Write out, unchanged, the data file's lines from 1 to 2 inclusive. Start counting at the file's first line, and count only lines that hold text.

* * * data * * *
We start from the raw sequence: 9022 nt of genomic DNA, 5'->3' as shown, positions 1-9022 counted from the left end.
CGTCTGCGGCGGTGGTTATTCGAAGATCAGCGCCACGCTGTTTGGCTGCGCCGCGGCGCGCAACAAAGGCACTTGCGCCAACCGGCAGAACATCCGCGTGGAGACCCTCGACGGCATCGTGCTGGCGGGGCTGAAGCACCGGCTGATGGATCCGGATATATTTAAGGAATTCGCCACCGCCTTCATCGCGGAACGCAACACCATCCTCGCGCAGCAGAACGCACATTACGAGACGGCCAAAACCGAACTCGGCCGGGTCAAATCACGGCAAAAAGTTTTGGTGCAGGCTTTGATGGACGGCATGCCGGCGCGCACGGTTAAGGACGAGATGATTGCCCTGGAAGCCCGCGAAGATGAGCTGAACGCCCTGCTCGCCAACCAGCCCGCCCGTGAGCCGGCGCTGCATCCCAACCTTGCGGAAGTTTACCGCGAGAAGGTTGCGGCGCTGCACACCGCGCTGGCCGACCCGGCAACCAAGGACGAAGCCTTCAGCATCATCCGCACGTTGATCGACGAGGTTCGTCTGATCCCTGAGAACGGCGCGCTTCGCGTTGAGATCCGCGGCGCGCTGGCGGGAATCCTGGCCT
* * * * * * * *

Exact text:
We start from the raw sequence: 9022 nt of genomic DNA, 5'->3' as shown, positions 1-9022 counted from the left end.
CGTCTGCGGCGGTGGTTATTCGAAGATCAGCGCCACGCTGTTTGGCTGCGCCGCGGCGCGCAACAAAGGCACTTGCGCCAACCGGCAGAACATCCGCGTGGAGACCCTCGACGGCATCGTGCTGGCGGGGCTGAAGCACCGGCTGATGGATCCGGATATATTTAAGGAATTCGCCACCGCCTTCATCGCGGAACGCAACACCATCCTCGCGCAGCAGAACGCACATTACGAGACGGCCAAAACCGAACTCGGCCGGGTCAAATCACGGCAAAAAGTTTTGGTGCAGGCTTTGATGGACGGCATGCCGGCGCGCACGGTTAAGGACGAGATGATTGCCCTGGAAGCCCGCGAAGATGAGCTGAACGCCCTGCTCGCCAACCAGCCCGCCCGTGAGCCGGCGCTGCATCCCAACCTTGCGGAAGTTTACCGCGAGAAGGTTGCGGCGCTGCACACCGCGCTGGCCGACCCGGCAACCAAGGACGAAGCCTTCAGCATCATCCGCACGTTGATCGACGAGGTTCGTCTGATCCCTGAGAACGGCGCGCTTCGCGTTGAGATCCGCGGCGCGCTGGCGGGAATCCTGGCCT